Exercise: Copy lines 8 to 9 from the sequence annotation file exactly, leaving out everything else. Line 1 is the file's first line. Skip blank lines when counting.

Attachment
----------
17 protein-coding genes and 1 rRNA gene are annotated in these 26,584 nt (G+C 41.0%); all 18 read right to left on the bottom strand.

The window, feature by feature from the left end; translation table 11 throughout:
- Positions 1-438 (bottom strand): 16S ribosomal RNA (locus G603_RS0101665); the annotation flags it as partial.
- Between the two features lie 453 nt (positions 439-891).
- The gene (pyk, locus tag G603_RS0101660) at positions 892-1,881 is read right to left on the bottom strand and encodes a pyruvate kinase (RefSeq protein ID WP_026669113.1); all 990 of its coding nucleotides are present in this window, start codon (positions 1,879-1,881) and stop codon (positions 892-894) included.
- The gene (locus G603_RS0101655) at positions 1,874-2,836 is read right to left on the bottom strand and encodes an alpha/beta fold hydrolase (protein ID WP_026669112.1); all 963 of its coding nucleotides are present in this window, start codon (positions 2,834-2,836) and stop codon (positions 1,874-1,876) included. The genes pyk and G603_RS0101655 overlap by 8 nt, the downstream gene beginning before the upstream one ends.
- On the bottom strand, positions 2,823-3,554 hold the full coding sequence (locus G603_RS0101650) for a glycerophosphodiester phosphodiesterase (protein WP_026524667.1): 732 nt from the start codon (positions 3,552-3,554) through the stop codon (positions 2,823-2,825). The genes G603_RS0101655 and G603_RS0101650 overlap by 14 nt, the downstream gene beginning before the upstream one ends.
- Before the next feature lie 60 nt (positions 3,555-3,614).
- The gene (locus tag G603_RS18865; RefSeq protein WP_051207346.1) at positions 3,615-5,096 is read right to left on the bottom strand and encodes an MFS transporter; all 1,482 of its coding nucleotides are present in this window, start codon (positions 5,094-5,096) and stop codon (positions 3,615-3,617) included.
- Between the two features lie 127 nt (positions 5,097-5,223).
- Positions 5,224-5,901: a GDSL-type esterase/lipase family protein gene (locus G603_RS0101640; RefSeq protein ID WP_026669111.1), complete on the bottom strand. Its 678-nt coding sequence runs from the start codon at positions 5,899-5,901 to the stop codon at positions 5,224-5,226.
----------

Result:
- Before the next feature lie 60 nt (positions 3,555-3,614).
- The gene (locus tag G603_RS18865; RefSeq protein WP_051207346.1) at positions 3,615-5,096 is read right to left on the bottom strand and encodes an MFS transporter; all 1,482 of its coding nucleotides are present in this window, start codon (positions 5,094-5,096) and stop codon (positions 3,615-3,617) included.